Bobcats live five to ten years in the wild with an average of seven years. In captivity, bobcats get much older and regularly live more than 20 years thanks to human care.
Bobcats’ life expectancy in the wild depends on several factors, such as prey abundance and competition with other species.
They go through several stages during their lives, starting out as kits and eventually reaching adulthood. But there are risks along the way.
In this article, we’ll discuss the lifespan of bobcats, why they live longer in captivity, and more.
How Long Do Bobcats Live?
Bobcats live between five to ten years in the wild, but their average lifespan is seven years old. Bobcats live much longer in captivity, mainly because they don’t have to struggle for food.
Bobcats lead solitary predatory lives. Because of this, their survival is closely tied to their ability to hunt.
In the wild, young bobcats that can hunt successfully live for five to ten years. Their average lifespan is only seven years.
Captive bobcats have longer lifespans and often live more than 20 years. This is because they have favorable conditions, provided by humans:
- Abundance of food
- No risk related to hunting
- Medical care
- No competition with other animals
- No risk of predation
Bobcats have an average life expectancy of 18 years in captivity.
How Long Do Bobcats Live in the Wild?
Bobcats live five to ten years old in the wild. Under the perfect circumstances, they live up to 12-13 years. The oldest recorded wild bobcat reached 16 years of age.
Juvenile bobcats that are bad at hunting generally die in the first year after leaving their mother. Their survival depends on their ability to catch prey by themselves, so weak hunters will die.
How Long Do Bobcats Live in Captivity?
Bobcats, like many other predators, have a longer lifespan in human care. This is thanks to the food and safety provided by their caretakers. They live around 18 years on average but can live longer. The oldest bobcat in captivity reached the age of 32.
Many bobcat kittens that are found by humans are adopted, either because they are mistaken for domestic cats or because they want an exotic pet.
These adopted bobcats generally become too much to handle for their owners and end up with a wildlife organization.
Bobcats in the care of zoos or wildlife centers enjoy the care of professionals and regularly live past the age of 20.
Factors That Determine the Lifespan of Bobcats
Bobcats’ lifespan is affected by several factors, including juvenile deaths, predation, food availability, diseases, parasites, and human activity. The combination of all these factors affects their lifespan.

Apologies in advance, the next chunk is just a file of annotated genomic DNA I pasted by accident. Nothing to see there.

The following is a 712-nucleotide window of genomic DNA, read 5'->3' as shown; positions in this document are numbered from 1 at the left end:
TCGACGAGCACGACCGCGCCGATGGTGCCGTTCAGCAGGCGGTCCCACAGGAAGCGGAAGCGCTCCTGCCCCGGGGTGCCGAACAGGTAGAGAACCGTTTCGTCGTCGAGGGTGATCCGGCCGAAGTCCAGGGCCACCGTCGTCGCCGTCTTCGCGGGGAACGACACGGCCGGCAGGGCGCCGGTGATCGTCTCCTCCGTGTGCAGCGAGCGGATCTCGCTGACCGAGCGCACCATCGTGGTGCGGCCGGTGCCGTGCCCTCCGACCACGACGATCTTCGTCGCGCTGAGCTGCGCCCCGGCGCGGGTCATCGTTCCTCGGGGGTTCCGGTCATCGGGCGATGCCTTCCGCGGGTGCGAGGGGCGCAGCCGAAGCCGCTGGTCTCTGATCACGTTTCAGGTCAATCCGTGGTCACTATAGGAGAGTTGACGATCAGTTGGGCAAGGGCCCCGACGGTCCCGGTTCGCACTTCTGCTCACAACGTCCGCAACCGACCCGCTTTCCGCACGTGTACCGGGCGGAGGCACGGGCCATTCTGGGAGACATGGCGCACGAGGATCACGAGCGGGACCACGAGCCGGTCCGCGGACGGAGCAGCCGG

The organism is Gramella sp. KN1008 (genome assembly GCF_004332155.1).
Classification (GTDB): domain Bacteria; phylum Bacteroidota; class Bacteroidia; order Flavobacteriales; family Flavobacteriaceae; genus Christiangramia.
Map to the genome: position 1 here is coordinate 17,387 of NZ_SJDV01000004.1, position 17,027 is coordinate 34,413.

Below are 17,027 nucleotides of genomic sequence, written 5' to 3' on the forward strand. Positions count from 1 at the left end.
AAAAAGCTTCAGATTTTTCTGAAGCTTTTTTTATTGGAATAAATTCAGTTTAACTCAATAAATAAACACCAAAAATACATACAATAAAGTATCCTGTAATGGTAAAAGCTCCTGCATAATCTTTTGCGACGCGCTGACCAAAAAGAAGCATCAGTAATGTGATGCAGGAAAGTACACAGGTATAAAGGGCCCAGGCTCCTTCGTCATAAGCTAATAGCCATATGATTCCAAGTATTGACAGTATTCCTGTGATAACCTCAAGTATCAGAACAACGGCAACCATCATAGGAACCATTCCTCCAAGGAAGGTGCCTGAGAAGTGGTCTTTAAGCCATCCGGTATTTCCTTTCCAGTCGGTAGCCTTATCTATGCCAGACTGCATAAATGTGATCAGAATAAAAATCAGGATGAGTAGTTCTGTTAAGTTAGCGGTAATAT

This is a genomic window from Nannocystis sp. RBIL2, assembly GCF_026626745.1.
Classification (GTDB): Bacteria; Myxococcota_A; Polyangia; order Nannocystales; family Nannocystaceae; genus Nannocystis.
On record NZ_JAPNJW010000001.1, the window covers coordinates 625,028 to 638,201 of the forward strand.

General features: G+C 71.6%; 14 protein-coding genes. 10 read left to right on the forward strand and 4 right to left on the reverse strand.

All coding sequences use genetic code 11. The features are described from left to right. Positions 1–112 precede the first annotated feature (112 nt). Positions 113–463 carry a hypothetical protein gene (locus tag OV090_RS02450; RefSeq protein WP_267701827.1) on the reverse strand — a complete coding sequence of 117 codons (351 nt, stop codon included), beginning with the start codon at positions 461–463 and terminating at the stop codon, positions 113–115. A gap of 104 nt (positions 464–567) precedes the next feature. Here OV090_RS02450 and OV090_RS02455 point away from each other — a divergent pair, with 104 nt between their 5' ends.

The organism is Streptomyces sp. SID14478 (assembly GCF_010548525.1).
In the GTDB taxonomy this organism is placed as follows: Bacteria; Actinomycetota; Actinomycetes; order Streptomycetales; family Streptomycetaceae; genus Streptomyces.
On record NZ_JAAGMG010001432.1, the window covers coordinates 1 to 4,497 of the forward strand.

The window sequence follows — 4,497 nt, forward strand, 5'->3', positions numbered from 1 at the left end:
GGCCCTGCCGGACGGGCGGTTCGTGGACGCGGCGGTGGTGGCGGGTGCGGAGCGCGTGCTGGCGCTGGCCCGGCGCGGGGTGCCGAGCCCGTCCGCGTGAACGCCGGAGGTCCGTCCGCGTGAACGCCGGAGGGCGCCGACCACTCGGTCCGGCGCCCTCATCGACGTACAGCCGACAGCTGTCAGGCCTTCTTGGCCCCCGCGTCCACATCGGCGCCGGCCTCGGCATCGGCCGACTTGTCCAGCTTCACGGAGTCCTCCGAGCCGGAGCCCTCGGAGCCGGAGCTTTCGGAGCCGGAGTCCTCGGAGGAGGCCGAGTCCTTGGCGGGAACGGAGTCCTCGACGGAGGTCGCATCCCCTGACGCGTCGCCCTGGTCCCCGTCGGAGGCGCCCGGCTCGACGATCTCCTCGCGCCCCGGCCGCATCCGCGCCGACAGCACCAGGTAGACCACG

The lifespan of bobcats is affected by seven main factors:
- Juvenile death
- Food availability
- Diseases and parasites
- Human activity
1. Juvenile Death
Bobcat kittens are more susceptible to dangers in their habitat. They are fully dependent on their mother until they can reliably hunt for themselves at 8 months of age.
At this point, they are not expert hunters as they need some experience.
There are mainly five things that affect kittens’ survival rates:
- Neglect: Inexperienced female bobcats can make mistakes and neglect their kits.
- Abandonment: Younger mothers are traumatized by birth and sometimes abandon whole litters.
- Starvation: If food is scarce or the mother can’t catch enough to feed the kits, they suffer from starvation.
- Predation: Baby bobcats are at a higher risk of predation than adults. Even animals that don’t attack adults will attack and kill kittens.
- Disease and parasites: Young kittens are especially affected by parasites. This increases the effects of other factors, like starvation.
Bobcats have few natural predators, but they are hunted by larger carnivores such as mountain lions, wolves, and alligators.
Coyotes are also usually larger than bobcats and are a danger to both adult bobcats and kits. They are even killed by large fishers at times.
Predators that don’t attack adult bobcats hunt their kittens. Foxes, coyotes, bears, fishers, and birds of prey can easily take kittens from their dens.
3. Food Availability
The lack of prey affects the survival rates of bobcats, especially kits without hunting experience.
Bobcats are versatile hunters and adapt well to changes in types of available prey. They are much better at adapting than their close relative, the lynx.